A science education that matters

Published online 20 November 2014

The aim of science education in the Middle East should be to develop a bold generation who are armed with skills to make a difference – who will build progressive communities and nations – and confidently take us into the 21st century.

Rana Dajani

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Recently I was giving a biology lecture to a freshman class at the university. I was, as always, engrossed in urging the students to think about and question everything, from the structures of plants to debating whether evolution contradicts religion. But is this determination worth it when I know that the education system works against me? 

The current state of science education focuses on rote memorization and regurgitation of facts.  This system has become obsolete because all known facts are at our fingertips through the internet and are changing all the time. Therefore science education should not be about teaching facts, but teaching how to deal with the ever changing facts.

We must change our education system to one that gives students the tools and skills needed for analysis and critical thinking so they can make use of the information accessible online, and employ it in the future when the science evolves. This will bring usefulness back to science education. These are the tools that will be of real benefit later on.

We should instill in our students the drive to become educated in science,  by teaching them the history, philosophy and ethics of science as well as scientific method. All this must be done from the perspective of our culture, religion and values and not necessarily from a Western outlook. This is paramount to preserve our identity in the face of globalization. Scientific thinking is an innate human quality we should build on and draw upon while teaching.

Religious leaders in the Arab world should call for an open-minded science education. Meanwhile, we should call for adopting the concept of global civics proposed by Hakan Altinay as a framework for science students to realize their role and responsibility on both an individual and a global scale.

As a result the methods of delivery of science education should change from teacher-centered to student-centered. The teacher should become a guide. Problem-based learning, service learning, drama and art should become the new tools for delivery. The skills of reading and writing must be emphasized and practiced. 

Methods of assessment must also change to gauge achievement not by number of facts learned but by ability to deal with new situations in a critical, logical way and the ability to express oneself clearly and coherently.

The teacher must remain central to the process throughout. They should provide the personal interaction necessary for humans to thrive. Teachers need training and appreciation, so we must be careful in substituting technology for humans in teaching. On the surface it may seem more convenient but in the long-run we will be missing out on the most important element that was key to our survival.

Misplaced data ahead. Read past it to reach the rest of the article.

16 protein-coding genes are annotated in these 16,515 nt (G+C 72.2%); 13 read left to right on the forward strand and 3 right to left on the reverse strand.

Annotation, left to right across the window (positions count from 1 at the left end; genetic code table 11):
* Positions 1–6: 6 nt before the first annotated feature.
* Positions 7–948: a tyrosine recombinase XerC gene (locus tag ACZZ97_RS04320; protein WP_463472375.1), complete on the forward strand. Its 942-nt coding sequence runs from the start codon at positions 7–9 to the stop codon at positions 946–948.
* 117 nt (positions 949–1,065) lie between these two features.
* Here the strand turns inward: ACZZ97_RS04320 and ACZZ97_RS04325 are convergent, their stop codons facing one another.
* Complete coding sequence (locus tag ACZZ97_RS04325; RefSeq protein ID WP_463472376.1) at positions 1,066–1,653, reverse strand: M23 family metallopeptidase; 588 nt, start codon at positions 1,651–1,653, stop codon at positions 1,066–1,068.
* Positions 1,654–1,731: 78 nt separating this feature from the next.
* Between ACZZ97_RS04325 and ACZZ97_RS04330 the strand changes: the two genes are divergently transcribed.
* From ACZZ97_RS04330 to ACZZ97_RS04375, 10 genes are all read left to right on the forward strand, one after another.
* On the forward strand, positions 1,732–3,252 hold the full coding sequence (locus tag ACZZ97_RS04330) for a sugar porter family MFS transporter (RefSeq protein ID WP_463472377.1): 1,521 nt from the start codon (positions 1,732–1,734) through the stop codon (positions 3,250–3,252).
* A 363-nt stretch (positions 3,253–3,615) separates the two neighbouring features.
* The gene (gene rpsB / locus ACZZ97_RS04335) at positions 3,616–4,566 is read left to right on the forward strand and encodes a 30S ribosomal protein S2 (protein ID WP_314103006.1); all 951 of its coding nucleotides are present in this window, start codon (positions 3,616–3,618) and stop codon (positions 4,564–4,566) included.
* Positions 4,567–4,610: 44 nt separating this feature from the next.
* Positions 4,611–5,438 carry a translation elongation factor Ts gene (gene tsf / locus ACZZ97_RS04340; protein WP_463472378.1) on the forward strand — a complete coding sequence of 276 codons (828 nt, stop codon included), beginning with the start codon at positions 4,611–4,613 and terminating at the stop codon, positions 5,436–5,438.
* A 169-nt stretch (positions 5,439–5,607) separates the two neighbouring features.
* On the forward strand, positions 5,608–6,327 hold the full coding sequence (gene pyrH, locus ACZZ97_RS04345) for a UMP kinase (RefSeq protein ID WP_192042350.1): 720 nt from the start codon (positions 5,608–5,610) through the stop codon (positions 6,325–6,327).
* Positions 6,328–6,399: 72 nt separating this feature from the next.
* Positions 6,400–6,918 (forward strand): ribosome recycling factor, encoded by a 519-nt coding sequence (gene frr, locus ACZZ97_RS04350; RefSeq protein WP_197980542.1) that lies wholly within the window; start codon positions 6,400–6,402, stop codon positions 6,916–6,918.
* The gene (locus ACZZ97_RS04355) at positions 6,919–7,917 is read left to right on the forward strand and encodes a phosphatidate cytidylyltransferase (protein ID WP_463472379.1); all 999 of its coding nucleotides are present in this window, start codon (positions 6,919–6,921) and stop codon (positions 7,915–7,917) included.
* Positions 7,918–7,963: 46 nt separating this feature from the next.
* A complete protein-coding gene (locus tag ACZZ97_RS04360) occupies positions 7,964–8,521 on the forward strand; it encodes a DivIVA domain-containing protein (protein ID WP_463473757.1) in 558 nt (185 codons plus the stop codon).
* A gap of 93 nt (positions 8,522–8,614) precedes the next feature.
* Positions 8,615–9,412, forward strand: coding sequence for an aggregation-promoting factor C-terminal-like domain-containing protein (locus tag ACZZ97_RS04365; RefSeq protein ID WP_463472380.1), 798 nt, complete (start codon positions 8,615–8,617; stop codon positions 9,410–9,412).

A particular situation in the Middle East is the demographic bulge that is leading to high youth unemployment. We must make sure that our education system equips our youth with the necessary entrepreneurial skills to create their own jobs and businesses. 

The core of the future of science education in the Middle East should be creating an environment conducive for free thinking. Such freedom starts at home with children given the opportunity and encouragement to question, challenge and to form their own opinion. This is further fostered in schools where teachers encourage students to ask and if an answer is not readily available, to be honest enough to say so without stifling the students.

Children learn to form their own opinion based on reasoning and deduction. Such a skill requires practice in the real world. That is what our children need and that is what is missing in the Arab world. Students at the university have never formed an independent opinion that reflects their original thinking.  

I teach evolution to adults at university. Evolution is a taboo topic, but my goal in this course is for the students to form their own opinion about evolution, not taking anyone’s opinion for granted – not their parents, religious scholars or teachers. 

After one course, my students later informed me that they feared that I was going to force them to take a stand against religion. They later realized that they were free to decide what they think. They were asked to write an essay expressing their opinion. Some were able to escape into the world of free thinking and some were not, but change takes time. We must not belittle any act of good however small, they all count. What is a drop in the ocean? And what is the ocean but a multitude of drops.

A few days after my freshman class, I got the answer to my question of whether this was worth it. I was visiting a friend at hospital when a young nurse who was my student five years ago recognized me. She said she never forgot how I explained enantiomers to the class by shaking hands all around the classroom as an example of the concept of mirror images of molecules and the specificity of proteins. I had never seen her since that class, but I had made a difference. It was worth it. 

Rana Dajani is a researcher at the Department of Biology and Biotechnology of the Hashemite University, Zarqa, Jordan.